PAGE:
But I'm not that changed. I'm still moving back to the happy floor of the hospital. Labor and Delivery here I come!



  1. Kamille, that was a very touching and thoughtful post. Thanks for writing it. It really made me think and ponder. You have realized and written many truths in this. Good food for thought - spiritually, mentally, emotionally, and physically. Hope all is going super well with you guys. :)

  2. You're really cute. You definitely have the healer's art! :) LOVE YOU!

  3. LOVE the quote! really puts things in perspective! p.s. I'm not going to lie I'm pretty sad that we don't get to go back to UNI, I miss it already!

  4. Very beautiful and well said.

  5. I never comment on your blog but I just had to this time. Thanks for sharing that quote. My little 2 month old nephew passed away from SIDS in January. He was life flighted to Phoenix Children's Hospital where he spent the last few hours of his life in the PICU and passed there as well. I couldn't help but think about the nurses that were doing all they could to help little Luke and I could not figure out how they could do this everyday. You're not the only one who cries after a patient dies by the way... even nurses who had worked there for years were getting super choked up with tears in their eyes. To sum it all up, I am just so thankful that there are people out there that can take that load to help their patients.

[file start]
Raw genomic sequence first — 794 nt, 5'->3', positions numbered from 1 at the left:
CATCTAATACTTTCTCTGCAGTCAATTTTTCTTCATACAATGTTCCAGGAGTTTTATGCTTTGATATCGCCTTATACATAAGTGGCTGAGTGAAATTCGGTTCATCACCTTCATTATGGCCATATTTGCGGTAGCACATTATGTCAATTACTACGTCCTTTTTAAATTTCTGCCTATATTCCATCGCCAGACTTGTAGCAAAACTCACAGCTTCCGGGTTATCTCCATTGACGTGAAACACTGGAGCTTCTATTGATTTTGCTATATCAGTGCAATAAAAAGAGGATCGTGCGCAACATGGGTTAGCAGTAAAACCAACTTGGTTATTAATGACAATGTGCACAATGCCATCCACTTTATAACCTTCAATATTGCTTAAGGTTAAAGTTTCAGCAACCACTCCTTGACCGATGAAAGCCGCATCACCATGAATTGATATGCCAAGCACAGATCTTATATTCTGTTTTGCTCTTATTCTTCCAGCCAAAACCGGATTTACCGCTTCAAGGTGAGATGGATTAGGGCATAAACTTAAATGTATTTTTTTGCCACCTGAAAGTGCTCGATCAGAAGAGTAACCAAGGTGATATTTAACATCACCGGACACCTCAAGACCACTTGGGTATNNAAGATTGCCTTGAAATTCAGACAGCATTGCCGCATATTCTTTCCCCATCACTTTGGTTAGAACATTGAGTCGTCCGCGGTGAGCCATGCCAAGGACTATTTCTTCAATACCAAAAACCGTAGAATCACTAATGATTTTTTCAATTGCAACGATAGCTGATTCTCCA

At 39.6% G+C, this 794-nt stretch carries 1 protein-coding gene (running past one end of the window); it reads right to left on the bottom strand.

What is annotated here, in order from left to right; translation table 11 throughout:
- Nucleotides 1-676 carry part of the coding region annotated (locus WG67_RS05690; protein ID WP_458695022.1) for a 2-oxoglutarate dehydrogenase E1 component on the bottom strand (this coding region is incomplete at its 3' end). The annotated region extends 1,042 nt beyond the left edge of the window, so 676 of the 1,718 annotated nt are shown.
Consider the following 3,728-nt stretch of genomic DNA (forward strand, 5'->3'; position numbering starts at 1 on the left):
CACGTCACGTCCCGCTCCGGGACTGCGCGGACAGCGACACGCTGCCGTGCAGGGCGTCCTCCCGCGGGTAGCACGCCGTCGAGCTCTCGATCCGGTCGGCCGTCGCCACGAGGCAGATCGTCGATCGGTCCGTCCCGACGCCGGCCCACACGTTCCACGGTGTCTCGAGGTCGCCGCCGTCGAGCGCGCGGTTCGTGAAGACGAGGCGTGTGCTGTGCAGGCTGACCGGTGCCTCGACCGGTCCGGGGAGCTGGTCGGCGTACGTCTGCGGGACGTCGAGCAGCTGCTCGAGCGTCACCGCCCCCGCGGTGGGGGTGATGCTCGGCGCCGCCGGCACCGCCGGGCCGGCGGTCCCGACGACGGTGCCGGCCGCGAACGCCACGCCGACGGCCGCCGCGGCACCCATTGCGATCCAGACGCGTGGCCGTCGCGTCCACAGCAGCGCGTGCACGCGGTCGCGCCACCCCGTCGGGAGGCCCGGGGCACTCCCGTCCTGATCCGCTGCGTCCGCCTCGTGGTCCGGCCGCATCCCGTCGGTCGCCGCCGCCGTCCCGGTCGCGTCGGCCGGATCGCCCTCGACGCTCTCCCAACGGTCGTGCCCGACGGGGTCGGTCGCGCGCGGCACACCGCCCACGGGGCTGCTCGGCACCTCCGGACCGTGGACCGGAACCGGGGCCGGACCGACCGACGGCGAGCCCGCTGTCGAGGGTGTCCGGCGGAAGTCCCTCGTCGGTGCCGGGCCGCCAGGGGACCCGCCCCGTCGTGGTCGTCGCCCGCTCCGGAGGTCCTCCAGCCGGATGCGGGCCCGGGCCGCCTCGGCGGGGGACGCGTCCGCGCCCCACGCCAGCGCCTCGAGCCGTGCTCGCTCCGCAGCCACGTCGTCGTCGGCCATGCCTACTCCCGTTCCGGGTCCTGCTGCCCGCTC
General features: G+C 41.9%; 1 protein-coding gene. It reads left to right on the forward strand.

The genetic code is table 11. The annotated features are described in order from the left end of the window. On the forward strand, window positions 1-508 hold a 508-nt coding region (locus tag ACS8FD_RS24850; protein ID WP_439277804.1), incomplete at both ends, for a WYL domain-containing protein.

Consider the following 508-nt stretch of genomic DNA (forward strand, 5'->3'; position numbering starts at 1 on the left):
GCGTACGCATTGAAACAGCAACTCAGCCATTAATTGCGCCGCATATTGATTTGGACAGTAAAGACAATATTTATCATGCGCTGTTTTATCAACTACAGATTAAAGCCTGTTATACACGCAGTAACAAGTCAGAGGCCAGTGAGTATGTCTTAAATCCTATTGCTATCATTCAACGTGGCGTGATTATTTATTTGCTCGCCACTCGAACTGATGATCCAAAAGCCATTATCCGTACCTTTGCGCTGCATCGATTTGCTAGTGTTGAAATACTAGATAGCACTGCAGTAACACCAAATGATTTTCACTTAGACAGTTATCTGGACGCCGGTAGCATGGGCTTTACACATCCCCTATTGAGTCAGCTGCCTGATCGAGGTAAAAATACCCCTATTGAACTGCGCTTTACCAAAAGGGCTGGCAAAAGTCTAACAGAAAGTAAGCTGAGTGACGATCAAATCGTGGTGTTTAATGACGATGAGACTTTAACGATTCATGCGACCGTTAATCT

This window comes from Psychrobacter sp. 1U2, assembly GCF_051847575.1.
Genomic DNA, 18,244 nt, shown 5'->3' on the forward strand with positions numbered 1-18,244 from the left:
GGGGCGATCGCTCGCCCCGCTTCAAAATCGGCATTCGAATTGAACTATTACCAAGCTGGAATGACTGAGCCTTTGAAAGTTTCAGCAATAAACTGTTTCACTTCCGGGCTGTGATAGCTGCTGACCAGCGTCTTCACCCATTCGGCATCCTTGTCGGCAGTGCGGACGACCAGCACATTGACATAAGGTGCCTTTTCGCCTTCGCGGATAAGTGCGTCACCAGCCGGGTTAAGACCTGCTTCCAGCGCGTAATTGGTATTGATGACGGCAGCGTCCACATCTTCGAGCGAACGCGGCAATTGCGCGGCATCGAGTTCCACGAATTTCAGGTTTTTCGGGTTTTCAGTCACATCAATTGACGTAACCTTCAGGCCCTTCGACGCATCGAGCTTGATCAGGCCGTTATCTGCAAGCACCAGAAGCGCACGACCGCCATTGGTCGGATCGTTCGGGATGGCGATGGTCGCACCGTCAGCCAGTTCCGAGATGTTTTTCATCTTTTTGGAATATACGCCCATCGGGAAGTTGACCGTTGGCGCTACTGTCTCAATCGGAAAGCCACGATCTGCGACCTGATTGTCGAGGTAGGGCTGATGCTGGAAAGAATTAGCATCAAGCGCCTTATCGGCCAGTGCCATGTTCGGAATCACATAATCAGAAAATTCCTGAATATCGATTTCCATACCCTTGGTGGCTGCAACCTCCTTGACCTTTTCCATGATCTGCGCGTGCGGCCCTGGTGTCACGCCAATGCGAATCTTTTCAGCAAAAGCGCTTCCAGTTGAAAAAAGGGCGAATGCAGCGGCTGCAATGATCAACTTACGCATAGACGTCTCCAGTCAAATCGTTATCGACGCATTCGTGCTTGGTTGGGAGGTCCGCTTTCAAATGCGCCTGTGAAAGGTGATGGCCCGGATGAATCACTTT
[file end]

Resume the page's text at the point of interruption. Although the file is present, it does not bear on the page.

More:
Shortly after he died my good friend sent me a quick email that said this: